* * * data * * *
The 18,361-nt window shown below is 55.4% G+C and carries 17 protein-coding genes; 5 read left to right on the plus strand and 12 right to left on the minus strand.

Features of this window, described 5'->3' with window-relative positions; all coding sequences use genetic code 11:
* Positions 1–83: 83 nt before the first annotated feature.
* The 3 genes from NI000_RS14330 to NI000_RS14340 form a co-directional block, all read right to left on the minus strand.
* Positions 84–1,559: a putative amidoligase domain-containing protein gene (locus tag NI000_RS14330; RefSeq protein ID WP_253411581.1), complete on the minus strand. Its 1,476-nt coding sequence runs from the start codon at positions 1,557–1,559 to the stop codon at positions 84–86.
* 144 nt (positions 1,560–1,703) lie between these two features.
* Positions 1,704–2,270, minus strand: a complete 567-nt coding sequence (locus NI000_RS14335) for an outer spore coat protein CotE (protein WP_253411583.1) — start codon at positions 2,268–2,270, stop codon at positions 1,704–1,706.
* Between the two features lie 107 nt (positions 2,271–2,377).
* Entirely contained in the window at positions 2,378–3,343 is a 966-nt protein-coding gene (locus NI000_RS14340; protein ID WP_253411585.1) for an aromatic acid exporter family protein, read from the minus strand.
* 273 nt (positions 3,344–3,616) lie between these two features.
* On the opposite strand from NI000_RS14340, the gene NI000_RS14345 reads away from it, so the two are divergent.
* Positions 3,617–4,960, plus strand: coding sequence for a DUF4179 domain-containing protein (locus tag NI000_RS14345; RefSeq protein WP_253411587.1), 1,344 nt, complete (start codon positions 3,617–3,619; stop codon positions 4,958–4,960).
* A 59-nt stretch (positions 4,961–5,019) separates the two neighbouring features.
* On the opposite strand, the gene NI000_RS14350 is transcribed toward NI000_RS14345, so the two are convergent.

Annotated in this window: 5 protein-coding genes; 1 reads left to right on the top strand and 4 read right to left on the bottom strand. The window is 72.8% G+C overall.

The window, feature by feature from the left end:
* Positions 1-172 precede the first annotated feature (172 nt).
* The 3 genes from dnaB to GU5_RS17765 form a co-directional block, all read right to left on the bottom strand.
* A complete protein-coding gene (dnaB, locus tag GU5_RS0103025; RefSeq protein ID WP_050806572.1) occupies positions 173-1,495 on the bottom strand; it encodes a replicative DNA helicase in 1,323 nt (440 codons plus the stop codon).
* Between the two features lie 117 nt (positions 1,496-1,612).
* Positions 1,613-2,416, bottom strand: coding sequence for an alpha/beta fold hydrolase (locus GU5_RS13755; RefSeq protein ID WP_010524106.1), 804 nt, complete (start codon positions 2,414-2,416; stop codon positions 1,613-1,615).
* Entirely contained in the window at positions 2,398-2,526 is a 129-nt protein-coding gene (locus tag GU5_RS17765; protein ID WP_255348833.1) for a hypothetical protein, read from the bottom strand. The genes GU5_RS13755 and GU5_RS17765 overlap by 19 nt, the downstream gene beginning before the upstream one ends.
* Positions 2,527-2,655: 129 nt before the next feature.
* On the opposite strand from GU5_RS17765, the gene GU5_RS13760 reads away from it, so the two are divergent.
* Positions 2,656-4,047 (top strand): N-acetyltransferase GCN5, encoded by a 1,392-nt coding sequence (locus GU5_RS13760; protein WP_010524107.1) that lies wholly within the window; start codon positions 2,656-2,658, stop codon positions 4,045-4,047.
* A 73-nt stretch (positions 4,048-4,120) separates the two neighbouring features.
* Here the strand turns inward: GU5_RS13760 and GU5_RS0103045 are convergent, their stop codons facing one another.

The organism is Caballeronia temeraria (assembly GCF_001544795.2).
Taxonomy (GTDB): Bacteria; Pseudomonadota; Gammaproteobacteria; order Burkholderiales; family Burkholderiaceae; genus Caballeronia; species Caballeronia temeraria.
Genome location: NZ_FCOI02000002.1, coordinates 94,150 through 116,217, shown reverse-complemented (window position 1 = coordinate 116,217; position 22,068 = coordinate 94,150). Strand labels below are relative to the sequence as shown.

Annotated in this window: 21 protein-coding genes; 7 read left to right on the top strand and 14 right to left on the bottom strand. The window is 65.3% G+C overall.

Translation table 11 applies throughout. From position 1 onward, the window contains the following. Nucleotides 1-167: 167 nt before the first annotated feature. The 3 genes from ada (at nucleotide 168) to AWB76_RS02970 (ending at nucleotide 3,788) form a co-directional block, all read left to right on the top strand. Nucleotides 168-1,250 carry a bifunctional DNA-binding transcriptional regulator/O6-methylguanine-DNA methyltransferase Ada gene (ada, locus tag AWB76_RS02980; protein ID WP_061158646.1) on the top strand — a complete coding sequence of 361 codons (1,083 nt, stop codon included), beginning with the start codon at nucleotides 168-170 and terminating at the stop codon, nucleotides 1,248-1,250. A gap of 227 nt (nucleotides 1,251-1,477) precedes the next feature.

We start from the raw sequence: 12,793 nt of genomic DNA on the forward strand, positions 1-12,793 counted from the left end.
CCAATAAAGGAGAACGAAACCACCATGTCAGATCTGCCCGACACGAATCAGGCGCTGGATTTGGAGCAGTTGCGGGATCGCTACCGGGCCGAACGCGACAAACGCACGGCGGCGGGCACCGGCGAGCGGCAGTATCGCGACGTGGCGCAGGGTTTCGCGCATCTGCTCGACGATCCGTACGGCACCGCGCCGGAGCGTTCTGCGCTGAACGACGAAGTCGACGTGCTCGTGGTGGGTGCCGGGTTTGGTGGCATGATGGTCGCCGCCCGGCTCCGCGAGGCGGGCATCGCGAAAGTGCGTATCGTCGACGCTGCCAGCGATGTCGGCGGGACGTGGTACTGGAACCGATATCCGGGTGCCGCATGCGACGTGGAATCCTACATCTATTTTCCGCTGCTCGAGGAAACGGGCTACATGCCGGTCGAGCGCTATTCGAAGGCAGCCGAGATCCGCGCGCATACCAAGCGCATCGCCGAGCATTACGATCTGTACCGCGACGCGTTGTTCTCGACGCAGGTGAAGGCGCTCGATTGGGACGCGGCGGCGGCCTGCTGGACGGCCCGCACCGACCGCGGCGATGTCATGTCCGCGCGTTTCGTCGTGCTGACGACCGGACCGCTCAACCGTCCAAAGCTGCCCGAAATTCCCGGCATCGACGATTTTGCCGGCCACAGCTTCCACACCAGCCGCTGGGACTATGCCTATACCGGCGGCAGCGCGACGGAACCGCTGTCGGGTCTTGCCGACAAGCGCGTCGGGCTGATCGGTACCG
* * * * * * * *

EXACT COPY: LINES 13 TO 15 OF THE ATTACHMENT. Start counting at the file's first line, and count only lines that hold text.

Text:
* A 59-nt stretch (positions 4,961–5,019) separates the two neighbouring features.
* On the opposite strand, the gene NI000_RS14350 is transcribed toward NI000_RS14345, so the two are convergent.

Annotated in this window: 5 protein-coding genes; 1 reads left to right on the top strand and 4 read right to left on the bottom strand. The window is 72.8% G+C overall.